- Set meetings with teachers and professional partners to contribute to a project
- Securing the materials and other resources for a unit being planned
- Meeting with students during a project who need extra challenge or support
- Arrange meetings for students to speak and work directly with professionals in the STEM industry
- Build partnerships with individuals, businesses and organizations to enable students to gain authentic experience and learning opportunities
Identify service learning opportunities especially by forging partnerships with non-profit and government organizations. NASA supports project learning and provides opportunity for children at different grade levels. RePlay for Kids, an organization that repairs and adapts toys and assistive devices for children with disabilities, could work with students who collect toys for repairs to make such devices functional to distribute to children with disabilities.
Establish after school clubs in STEM disciplines example coding clubs, robotic clubs, science clubs, community gardening club and career clubs. There are number of community volunteers and professionals who are willing to give support in specialized areas. Parents can leverage support within your own community.
Disclosure-This page has affiliate or referral links. As an Amazon Associate, I earn from qualifying purchases. This means I receive a small commission if you decide to click through and buy anything. This is at no extra cost to you but helps me to maintain my website. The information in this post is based on research and professional experience. I am not paid for my opinions, suggestions or recommendations. I take the time to research the resources and make them available to you. I never recommend poor-quality products or create false reviews for sales. You are free to make your own decisions when purchasing. Full Disclosure
Recommended Project -Based-Learning Resources
Whether supporting your child at home or giving support for children at school here are some resources you can purchase to provide insights into generating ideas and carrying out projects. Click on the title to purchase on Amazon.
1. Hands-On STEAM Explorations for Young Learners: Problem-Based Investigations for Preschool to Second Grade
Hands-On STEAM Explorations for Young Learners: Problem-Based Investigations for Preschool to Second Grade will use popular children’s nursery rhymes to explore STEAM concepts through hands-on, minds-on investigations. Children ages 4 through 8 their teachers and parents will love this twist on familiar old nursery rhymes.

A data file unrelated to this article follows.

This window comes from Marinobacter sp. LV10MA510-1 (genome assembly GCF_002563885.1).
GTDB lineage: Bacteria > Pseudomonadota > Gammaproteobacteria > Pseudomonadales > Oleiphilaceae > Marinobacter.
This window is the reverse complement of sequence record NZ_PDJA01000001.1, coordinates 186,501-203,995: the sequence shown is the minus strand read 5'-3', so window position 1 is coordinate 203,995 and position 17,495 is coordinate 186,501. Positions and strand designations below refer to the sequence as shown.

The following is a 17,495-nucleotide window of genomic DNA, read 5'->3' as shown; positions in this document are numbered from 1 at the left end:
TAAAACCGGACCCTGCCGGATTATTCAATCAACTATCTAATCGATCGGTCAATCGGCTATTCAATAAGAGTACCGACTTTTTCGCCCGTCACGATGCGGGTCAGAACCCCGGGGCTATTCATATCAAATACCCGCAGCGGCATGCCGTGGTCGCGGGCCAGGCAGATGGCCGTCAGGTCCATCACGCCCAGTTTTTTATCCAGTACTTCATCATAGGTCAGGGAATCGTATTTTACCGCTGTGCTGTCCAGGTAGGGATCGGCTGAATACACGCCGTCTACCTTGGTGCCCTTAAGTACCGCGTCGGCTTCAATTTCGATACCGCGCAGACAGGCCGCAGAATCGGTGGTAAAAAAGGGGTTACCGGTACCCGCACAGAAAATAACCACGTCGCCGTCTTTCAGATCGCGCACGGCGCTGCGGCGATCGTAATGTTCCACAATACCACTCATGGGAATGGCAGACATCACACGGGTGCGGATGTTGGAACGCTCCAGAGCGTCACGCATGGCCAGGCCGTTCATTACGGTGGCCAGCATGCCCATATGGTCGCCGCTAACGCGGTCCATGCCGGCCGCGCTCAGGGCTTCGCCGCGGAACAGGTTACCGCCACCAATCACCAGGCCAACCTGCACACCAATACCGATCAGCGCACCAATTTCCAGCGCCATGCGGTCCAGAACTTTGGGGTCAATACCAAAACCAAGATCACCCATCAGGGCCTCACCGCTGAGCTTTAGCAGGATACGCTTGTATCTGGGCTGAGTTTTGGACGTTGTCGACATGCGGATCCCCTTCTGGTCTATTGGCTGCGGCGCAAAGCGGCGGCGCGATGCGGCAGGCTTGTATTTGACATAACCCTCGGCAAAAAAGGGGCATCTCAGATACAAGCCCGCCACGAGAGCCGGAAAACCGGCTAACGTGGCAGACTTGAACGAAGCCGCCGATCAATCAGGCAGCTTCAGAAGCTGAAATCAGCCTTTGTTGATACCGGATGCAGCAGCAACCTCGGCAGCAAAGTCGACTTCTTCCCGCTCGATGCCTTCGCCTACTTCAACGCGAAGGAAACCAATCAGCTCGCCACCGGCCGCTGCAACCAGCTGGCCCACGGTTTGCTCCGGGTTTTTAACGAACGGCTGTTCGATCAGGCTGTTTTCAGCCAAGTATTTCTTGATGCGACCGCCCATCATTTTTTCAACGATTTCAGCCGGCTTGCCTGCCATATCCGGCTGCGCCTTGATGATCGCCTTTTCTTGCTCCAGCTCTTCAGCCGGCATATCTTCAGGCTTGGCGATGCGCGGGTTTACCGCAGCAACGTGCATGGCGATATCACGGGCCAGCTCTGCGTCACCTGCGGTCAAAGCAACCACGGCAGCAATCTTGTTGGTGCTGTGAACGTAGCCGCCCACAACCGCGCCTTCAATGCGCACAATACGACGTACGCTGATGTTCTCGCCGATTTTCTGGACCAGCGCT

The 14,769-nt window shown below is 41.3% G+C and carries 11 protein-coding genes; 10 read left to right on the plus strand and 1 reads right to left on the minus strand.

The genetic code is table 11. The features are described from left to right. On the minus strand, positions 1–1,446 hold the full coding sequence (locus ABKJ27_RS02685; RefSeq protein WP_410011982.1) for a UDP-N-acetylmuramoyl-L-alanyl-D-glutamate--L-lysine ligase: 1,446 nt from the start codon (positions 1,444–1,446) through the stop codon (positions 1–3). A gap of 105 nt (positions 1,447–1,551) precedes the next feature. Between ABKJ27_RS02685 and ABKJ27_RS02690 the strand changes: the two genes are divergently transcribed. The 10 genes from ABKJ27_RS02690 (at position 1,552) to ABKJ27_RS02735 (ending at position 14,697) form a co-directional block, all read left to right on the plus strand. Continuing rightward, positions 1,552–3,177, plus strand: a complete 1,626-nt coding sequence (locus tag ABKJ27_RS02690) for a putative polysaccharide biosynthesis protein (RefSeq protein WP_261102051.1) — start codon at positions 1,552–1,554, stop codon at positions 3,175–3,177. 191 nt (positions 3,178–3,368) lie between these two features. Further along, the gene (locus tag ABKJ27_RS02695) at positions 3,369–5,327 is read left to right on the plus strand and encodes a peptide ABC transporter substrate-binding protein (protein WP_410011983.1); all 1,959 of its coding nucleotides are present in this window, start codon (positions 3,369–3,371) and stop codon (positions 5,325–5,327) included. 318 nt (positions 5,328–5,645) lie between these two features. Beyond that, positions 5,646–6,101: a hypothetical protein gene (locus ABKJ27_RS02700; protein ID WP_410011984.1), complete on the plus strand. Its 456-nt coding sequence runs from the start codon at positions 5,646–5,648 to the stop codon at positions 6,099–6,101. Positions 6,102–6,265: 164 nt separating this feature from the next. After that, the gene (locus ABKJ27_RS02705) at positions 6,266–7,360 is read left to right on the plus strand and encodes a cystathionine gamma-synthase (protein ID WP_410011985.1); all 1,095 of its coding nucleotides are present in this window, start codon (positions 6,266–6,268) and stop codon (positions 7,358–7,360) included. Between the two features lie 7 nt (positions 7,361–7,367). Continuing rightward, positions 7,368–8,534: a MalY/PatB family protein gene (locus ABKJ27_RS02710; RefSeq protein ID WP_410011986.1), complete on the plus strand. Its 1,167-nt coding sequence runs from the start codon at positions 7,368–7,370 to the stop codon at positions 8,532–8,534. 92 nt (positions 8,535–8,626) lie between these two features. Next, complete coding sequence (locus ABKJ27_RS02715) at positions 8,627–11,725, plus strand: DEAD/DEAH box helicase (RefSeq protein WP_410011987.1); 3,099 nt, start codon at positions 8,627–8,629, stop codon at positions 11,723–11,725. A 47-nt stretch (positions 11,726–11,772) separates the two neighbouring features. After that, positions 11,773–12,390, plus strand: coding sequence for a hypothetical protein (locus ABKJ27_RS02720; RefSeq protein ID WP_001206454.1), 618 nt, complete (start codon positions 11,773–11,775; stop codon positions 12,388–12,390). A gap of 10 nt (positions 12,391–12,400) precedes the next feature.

Children will enjoy problem solving and tinkering as they discover and explore. Black sheep insists that she hides more colors in the drawn lines of her black wool.
Test to find out if it is possible for black to be more than one color.
Can you invent a contraption using household items to catch a tiger by the toe?
How might you make Old King Cole’s fiddle using take-out boxes and rubber bands?
Teachers and parents will appreciate the easy-to-follow layout, connection to advanced learning, and easy-to-access materials in each investigation. Innovation, wonder, and fun are at the heart of each of these explorations.
2. Project Based Learning Made Simple: 100 Classroom-Ready Activities that Inspire Curiosity, Problem Solving and Self-Guided Discovery for Third, Fourth and Fifth Grade Students (Books for Teachers)
Quickly and Easily Go from Idea to Activity to Discover with these Ready-to-Use Projects.
Project Based Learning Made Simple is the fun and engaging way to teach 21st-century competencies including problem solving, critical thinking, collaboration, communication and creativity. This straight-forward book makes it easier than ever to bring this innovative technique into your classroom with 100 ready-to-use projects in a range of topics, including:
Science and STEM
• Save the Bees!
• Class Aquarium
• Mars Colony
• Personal Budgeting
• Bake Sale
• Family Cookbook
• Candy Bar Marketing
• Modernize a Fairy Tale
• Movie Adaptation
• Build a Statue
• Establish a Colony
• Documenting Immigration
This post presented why Project-Based Learning is best for your child’s STEM awareness. Project-Based Learning (PBL) is one solid method that has been proven to assist children to build their STEM fluency and hone 21st century skills to ensure they secure the many jobs in STEM related field. Project-Based Learning results in higher academic achievement when compared to more traditional teaching and learning methods.
Parents and families should always provide support for children and work along with school to provide the best opportunities for children to achieve academic success. There are a number of project- based learning books that teachers, parents and families can use in creating projects. This post presents some of these resources as recommendations.
It is my desire that you found this post valuable and that you will make good on the recommendations offered.
Please feel free to leave your opinions, ideas, comments, and questions relating to this post. I am more than happy to respond to you in a timely manner.
You are free to share or like this page on any of the above social networks. Click on them (Twitter, Facebook, Pinterest) on the top right of the page.
I welcome you sharing your child’s experiences using the suggested resources. Thank you for stopping by and have fun engaging your children!
Tracy-Ann Morgan-Smith, PhD, JP